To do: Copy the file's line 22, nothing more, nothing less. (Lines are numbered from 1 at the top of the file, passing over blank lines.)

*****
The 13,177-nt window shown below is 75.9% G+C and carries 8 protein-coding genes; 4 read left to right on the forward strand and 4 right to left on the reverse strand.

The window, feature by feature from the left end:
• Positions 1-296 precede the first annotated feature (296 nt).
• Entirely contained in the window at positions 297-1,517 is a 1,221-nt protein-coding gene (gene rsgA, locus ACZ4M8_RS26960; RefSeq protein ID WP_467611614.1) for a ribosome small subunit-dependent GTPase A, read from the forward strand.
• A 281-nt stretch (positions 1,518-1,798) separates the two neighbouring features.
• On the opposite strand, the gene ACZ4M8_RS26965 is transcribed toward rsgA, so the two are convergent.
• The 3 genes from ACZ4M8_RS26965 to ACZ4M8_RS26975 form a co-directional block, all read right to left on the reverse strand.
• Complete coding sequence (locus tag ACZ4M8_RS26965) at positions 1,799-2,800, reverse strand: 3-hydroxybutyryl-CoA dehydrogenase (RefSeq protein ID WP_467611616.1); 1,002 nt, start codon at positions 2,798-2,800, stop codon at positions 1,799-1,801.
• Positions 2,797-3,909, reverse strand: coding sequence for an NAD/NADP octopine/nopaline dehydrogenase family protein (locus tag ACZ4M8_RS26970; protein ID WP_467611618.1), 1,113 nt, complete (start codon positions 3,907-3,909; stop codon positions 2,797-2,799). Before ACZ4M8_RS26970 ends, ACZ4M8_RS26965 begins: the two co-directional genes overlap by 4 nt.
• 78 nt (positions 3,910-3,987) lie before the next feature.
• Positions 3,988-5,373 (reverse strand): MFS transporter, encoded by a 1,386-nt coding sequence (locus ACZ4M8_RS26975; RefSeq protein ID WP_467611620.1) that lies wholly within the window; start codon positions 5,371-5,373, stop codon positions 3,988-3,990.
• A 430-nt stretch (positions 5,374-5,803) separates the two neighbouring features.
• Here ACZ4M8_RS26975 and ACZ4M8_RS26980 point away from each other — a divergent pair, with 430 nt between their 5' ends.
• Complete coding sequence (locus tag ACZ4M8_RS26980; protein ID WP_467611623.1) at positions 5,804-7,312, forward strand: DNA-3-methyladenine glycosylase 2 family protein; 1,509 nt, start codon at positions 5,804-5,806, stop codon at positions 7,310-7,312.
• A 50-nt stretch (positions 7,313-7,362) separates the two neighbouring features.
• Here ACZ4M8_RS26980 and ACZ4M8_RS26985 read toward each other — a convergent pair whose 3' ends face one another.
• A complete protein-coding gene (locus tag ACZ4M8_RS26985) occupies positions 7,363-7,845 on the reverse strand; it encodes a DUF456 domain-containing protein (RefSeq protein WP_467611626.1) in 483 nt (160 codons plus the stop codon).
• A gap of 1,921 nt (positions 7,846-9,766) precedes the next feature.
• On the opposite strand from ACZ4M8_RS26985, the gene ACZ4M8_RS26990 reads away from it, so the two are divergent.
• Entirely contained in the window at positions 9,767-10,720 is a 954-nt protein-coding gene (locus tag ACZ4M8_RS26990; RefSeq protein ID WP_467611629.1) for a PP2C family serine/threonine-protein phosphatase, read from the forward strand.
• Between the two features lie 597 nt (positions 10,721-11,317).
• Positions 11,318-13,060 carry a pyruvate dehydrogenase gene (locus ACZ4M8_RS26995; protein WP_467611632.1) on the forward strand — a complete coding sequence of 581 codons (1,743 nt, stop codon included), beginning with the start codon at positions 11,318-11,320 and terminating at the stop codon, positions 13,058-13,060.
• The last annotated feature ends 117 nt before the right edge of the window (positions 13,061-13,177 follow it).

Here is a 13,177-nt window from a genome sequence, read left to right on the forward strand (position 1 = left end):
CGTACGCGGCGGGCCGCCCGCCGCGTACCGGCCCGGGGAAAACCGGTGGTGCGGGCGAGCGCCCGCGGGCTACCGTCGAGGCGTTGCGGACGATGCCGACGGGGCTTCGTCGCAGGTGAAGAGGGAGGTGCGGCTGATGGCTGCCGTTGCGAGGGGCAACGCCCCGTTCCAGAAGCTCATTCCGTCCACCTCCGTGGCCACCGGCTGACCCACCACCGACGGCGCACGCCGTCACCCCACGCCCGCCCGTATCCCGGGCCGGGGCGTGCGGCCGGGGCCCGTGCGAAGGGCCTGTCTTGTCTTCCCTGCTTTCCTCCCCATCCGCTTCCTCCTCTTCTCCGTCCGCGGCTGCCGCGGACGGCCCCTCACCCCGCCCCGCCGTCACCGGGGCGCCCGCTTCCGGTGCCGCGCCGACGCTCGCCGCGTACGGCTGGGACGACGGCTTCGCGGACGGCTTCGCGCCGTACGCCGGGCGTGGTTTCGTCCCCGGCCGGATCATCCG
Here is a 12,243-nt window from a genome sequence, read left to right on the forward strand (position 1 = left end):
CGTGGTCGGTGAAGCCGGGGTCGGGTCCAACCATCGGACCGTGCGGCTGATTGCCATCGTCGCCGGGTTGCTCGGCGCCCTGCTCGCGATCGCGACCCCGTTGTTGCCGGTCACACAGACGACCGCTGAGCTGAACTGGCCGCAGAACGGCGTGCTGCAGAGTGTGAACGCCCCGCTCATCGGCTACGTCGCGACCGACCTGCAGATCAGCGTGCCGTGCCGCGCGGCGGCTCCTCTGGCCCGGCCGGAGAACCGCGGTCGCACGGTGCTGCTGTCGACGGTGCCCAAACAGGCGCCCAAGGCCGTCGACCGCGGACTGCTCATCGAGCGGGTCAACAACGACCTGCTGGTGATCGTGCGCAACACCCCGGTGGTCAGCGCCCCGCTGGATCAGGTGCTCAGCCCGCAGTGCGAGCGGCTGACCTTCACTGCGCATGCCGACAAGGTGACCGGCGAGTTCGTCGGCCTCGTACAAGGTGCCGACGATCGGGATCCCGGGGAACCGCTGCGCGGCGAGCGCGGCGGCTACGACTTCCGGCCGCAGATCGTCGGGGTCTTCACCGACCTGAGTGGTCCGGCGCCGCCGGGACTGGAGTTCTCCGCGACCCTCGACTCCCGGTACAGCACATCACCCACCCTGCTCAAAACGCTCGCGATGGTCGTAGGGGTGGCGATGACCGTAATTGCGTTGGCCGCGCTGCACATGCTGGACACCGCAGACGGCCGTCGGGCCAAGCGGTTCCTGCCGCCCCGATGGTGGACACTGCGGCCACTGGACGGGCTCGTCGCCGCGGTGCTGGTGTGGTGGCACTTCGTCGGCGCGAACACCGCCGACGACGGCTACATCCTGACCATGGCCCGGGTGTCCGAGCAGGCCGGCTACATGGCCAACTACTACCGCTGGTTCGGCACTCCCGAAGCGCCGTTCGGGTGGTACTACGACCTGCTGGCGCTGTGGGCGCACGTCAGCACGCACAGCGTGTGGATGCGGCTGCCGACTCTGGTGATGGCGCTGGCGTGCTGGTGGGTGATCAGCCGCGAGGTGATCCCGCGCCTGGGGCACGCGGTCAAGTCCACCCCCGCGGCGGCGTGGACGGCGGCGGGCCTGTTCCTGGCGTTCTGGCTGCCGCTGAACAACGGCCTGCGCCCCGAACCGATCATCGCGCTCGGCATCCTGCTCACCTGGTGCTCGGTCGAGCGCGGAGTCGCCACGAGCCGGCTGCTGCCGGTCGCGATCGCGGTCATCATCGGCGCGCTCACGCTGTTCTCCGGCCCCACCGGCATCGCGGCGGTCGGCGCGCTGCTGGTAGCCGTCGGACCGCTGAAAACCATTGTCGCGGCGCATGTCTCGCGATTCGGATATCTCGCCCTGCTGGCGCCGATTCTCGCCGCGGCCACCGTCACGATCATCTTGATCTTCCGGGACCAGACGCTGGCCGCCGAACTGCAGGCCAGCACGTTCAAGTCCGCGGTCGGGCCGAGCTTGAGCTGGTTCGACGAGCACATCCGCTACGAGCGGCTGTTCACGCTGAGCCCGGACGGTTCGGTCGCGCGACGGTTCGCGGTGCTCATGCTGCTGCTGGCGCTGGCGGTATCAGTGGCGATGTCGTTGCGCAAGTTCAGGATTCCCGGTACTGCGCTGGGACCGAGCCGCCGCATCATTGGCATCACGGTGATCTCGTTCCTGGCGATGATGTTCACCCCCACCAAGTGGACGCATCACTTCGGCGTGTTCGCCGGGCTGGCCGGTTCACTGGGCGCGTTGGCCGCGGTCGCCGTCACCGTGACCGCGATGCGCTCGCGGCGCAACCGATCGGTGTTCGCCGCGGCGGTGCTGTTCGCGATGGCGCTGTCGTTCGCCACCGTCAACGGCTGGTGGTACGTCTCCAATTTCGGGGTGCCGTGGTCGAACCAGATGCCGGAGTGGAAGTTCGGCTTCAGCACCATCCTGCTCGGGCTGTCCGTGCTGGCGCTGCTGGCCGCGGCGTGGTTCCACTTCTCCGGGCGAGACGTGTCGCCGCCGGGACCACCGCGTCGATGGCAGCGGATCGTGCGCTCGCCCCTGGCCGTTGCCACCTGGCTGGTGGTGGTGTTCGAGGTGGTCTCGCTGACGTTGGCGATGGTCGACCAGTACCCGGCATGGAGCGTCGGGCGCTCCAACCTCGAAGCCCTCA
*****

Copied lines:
• Positions 11,318-13,060 carry a pyruvate dehydrogenase gene (locus ACZ4M8_RS26995; protein WP_467611632.1) on the forward strand — a complete coding sequence of 581 codons (1,743 nt, stop codon included), beginning with the start codon at positions 11,318-11,320 and terminating at the stop codon, positions 13,058-13,060.